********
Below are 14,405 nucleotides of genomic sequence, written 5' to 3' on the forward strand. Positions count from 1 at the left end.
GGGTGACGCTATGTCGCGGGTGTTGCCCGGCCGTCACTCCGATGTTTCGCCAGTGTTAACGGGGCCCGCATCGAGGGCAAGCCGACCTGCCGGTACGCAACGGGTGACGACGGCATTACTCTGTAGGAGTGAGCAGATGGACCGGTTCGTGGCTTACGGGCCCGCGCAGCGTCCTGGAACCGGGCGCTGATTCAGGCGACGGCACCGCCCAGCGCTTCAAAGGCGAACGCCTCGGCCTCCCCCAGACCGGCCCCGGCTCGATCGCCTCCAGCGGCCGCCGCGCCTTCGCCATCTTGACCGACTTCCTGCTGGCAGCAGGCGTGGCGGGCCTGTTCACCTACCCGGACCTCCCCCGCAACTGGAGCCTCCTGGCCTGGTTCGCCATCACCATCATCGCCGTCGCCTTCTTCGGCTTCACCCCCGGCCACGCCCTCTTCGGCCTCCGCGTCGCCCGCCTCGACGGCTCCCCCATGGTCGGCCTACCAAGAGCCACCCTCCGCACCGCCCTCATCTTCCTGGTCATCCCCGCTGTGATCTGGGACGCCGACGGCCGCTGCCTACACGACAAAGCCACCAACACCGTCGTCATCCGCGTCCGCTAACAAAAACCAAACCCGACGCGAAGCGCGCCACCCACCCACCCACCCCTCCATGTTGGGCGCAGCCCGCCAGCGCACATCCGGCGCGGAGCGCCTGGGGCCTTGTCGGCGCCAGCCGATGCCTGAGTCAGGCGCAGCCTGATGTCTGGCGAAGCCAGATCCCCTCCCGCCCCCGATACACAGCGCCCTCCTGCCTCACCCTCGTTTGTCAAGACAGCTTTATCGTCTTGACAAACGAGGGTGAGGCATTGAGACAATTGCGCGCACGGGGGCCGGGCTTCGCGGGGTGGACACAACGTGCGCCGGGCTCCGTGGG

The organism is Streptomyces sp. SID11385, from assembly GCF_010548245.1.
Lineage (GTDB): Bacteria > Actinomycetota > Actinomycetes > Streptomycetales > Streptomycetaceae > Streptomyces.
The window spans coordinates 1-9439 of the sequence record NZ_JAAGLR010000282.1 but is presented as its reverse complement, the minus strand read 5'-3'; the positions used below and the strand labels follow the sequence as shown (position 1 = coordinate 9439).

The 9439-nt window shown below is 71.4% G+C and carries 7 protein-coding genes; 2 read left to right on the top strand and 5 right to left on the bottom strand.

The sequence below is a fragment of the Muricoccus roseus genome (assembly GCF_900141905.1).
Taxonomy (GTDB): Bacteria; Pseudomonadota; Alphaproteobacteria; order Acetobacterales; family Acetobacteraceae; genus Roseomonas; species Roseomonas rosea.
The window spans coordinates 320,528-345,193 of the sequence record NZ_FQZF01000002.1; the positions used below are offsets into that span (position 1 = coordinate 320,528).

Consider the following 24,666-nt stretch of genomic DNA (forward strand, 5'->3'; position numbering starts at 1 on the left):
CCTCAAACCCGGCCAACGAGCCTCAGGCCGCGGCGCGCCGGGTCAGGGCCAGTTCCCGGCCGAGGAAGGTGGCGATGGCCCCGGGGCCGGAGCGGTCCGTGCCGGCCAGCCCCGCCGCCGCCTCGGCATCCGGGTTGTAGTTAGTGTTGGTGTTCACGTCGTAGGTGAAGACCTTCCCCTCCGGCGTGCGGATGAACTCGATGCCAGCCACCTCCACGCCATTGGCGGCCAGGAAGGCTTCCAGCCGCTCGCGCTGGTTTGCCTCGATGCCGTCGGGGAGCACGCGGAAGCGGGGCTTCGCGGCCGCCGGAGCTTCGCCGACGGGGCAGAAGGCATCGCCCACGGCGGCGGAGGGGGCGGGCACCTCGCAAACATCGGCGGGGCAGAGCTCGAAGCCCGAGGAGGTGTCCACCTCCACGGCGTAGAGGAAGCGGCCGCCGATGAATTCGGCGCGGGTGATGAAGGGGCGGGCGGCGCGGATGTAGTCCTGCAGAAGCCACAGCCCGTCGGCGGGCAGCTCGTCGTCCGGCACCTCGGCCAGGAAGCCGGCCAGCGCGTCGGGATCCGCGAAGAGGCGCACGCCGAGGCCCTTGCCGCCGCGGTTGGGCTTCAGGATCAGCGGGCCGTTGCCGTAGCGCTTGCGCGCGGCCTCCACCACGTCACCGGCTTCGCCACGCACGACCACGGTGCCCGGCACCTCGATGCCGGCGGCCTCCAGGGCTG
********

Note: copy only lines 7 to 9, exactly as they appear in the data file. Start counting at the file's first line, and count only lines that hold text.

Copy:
The sequence below is a fragment of the Muricoccus roseus genome (assembly GCF_900141905.1).
Taxonomy (GTDB): Bacteria; Pseudomonadota; Alphaproteobacteria; order Acetobacterales; family Acetobacteraceae; genus Roseomonas; species Roseomonas rosea.
The window spans coordinates 320,528-345,193 of the sequence record NZ_FQZF01000002.1; the positions used below are offsets into that span (position 1 = coordinate 320,528).